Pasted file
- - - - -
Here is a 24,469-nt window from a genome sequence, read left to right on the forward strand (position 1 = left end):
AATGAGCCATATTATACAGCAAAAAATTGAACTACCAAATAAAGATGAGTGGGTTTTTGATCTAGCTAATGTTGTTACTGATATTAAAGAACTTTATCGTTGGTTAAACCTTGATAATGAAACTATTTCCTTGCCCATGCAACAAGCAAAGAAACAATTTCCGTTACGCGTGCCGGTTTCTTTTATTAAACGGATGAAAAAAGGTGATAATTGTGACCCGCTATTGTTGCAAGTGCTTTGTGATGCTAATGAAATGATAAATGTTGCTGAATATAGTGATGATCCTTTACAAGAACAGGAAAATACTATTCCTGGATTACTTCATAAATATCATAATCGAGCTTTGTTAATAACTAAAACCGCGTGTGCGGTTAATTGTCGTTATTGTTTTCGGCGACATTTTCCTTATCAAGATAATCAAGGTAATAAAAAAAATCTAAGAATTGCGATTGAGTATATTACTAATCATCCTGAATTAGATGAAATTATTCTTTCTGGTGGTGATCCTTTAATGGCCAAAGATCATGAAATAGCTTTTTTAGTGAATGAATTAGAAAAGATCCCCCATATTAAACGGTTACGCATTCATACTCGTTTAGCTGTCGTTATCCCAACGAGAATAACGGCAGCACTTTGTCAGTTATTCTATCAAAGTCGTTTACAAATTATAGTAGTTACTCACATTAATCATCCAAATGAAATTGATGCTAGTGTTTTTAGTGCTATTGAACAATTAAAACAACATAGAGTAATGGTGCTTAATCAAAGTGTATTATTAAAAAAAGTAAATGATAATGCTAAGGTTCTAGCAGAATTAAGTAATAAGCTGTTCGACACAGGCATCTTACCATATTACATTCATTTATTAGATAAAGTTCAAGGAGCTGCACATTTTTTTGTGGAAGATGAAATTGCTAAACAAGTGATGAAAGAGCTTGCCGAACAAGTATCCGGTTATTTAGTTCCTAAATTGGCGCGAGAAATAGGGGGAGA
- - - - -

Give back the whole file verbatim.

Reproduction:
Here is a 24,469-nt window from a genome sequence, read left to right on the forward strand (position 1 = left end):
AATGAGCCATATTATACAGCAAAAAATTGAACTACCAAATAAAGATGAGTGGGTTTTTGATCTAGCTAATGTTGTTACTGATATTAAAGAACTTTATCGTTGGTTAAACCTTGATAATGAAACTATTTCCTTGCCCATGCAACAAGCAAAGAAACAATTTCCGTTACGCGTGCCGGTTTCTTTTATTAAACGGATGAAAAAAGGTGATAATTGTGACCCGCTATTGTTGCAAGTGCTTTGTGATGCTAATGAAATGATAAATGTTGCTGAATATAGTGATGATCCTTTACAAGAACAGGAAAATACTATTCCTGGATTACTTCATAAATATCATAATCGAGCTTTGTTAATAACTAAAACCGCGTGTGCGGTTAATTGTCGTTATTGTTTTCGGCGACATTTTCCTTATCAAGATAATCAAGGTAATAAAAAAAATCTAAGAATTGCGATTGAGTATATTACTAATCATCCTGAATTAGATGAAATTATTCTTTCTGGTGGTGATCCTTTAATGGCCAAAGATCATGAAATAGCTTTTTTAGTGAATGAATTAGAAAAGATCCCCCATATTAAACGGTTACGCATTCATACTCGTTTAGCTGTCGTTATCCCAACGAGAATAACGGCAGCACTTTGTCAGTTATTCTATCAAAGTCGTTTACAAATTATAGTAGTTACTCACATTAATCATCCAAATGAAATTGATGCTAGTGTTTTTAGTGCTATTGAACAATTAAAACAACATAGAGTAATGGTGCTTAATCAAAGTGTATTATTAAAAAAAGTAAATGATAATGCTAAGGTTCTAGCAGAATTAAGTAATAAGCTGTTCGACACAGGCATCTTACCATATTACATTCATTTATTAGATAAAGTTCAAGGAGCTGCACATTTTTTTGTGGAAGATGAAATTGCTAAACAAGTGATGAAAGAGCTTGCCGAACAAGTATCCGGTTATTTAGTTCCTAAATTGGCGCGAGAAATAGGGGGAGA